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Samo Salamon is a master guitarist. His chops go unchallenged; at any moment he could play any note or chord on the instrument. That said, Two Hours is a disappointment. Salamon and his bandmates (Tony Malaby, tenor sax; Mark Helias, bass; Tom Rainey, drums) fall victim to two of the biggest traps in jazz: sub-par songwriting and uninspired playing.
Salamon studied for a year under John Scofield, and the Sco influence shows in Salamon's tone, as well as his lightning runs. "Empty Heart opens the album and is a highlight, almost reminiscent of the great ensemble playing in ScoLoHoFo. Malaby plays an eccentric Lovano-ish solo, while Salamon's chording during the theme is gripping. In this example of superb ensemble playing, not only are the musicians responding to each other, they are also playing with a purpose.
Salamon has freer tendencies than Scofield, and this recording highlights his proclivity. However, more often than not it sounds forced and out of context. The solo breaks on many of the tunes are contrived, essentially breakdowns into space from straight jazz melodies. As I see it, one essential aspect of great free playing is its emotional content. The great free players are able to eschew the boundaries of music and really play what they feel. While Salamon and his counterparts obviously have the chops to play free, they lack the sheer emotion necessary to sustain interest. Sure, Rainey's drums provide perfect counterpoint to Salamon's rushes, and Malaby and the guitarist are completely in synch throughout the recording. But without that emotion, much of their playing comes through as noise.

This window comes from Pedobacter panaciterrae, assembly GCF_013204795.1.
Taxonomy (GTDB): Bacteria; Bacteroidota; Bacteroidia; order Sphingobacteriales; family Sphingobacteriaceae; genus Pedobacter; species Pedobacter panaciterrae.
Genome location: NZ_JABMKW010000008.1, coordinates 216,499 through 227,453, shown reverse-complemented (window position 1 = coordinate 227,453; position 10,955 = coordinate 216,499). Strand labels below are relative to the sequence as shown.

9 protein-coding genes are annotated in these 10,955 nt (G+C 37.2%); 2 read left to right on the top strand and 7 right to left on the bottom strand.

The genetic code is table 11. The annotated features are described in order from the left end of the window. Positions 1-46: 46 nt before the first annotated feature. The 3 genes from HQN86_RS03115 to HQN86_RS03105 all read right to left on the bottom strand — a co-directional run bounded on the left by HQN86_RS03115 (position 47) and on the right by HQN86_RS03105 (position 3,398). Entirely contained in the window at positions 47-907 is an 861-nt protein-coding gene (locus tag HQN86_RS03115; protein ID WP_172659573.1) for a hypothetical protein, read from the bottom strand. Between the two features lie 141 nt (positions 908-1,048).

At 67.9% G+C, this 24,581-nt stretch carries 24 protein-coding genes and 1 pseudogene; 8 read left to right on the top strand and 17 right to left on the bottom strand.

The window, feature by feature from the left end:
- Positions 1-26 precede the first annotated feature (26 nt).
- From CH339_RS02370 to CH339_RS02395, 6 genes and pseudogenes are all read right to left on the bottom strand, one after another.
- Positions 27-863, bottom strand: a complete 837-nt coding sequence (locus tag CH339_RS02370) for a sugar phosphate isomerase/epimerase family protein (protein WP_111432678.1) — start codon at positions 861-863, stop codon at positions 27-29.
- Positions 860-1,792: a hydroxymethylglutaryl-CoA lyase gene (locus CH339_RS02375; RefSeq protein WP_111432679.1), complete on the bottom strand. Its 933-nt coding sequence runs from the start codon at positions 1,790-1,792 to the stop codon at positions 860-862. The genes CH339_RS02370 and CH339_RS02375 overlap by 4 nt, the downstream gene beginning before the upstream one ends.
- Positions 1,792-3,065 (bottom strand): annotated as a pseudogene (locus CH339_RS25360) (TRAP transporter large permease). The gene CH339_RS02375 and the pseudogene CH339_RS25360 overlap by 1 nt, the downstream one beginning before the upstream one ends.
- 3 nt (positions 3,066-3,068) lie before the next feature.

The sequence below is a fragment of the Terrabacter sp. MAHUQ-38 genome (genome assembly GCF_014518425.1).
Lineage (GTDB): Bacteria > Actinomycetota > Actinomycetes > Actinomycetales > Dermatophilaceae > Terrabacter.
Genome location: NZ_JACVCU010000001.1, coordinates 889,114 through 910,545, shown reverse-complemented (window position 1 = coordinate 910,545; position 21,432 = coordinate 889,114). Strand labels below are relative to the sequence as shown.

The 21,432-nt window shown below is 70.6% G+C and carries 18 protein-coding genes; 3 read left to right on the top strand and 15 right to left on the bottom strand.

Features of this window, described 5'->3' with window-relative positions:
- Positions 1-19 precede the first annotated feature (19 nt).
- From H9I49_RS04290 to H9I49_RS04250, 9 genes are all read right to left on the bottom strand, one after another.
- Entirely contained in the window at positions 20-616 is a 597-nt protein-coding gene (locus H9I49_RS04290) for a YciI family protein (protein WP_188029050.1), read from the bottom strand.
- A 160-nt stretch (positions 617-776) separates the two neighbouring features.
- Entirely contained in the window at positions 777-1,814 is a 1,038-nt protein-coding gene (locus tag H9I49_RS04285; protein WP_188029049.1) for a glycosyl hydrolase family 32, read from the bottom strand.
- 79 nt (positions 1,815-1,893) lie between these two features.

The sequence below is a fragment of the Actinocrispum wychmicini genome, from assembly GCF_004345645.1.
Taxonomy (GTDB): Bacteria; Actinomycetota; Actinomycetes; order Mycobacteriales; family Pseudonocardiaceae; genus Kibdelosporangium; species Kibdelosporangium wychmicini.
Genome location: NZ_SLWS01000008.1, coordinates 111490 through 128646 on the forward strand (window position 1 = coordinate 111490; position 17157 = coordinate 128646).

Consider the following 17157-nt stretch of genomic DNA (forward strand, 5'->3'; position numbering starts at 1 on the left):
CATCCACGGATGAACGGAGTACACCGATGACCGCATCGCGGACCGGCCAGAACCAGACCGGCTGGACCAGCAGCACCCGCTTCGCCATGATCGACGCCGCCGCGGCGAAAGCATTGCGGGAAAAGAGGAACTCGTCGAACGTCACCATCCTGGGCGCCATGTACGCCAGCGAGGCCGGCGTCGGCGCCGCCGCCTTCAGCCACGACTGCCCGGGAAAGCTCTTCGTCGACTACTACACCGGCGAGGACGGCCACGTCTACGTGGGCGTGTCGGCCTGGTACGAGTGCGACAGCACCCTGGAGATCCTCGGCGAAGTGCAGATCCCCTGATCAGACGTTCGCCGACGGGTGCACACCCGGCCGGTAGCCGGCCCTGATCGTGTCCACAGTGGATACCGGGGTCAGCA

This recording does show promise. Salamon will be heard from again; his immense chops preclude him from falling by the wayside. And while the songwriting here is not great, it is clear that Salamon is able to write a simple, melodic, catchy tune. While Two Hours is not recommended, Salamon is a guitarist worth keeping track of.
Track Listing: Empty Heart; One For Steve Lacy; A Melody For Her; Does David Know He's Not Brown?;
Where's The Bill; Silence of the Poets; Mind Breezer; Blink; The Lonely Tune; Coffee With A
Personnel: Samo Salamon: guitar; Tony Malaby: tenor saxophone; Mark Helias: bass; Tom Rainey: drums.
I love jazz because anything is possible; it has few rules and the best jazz breaks those ones. I prefer free improv because it doesn't really have any rules at all.
I was first exposed to jazz in my teens (in the late sixties).
The first jazz record I bought was Filles de Kilimanjaro by Miles Davis, shortly followed by Extrapolation by John McLaughlin.
My advice to new listeners is to listen as widely as possible and not to make snap judgments--stick with it.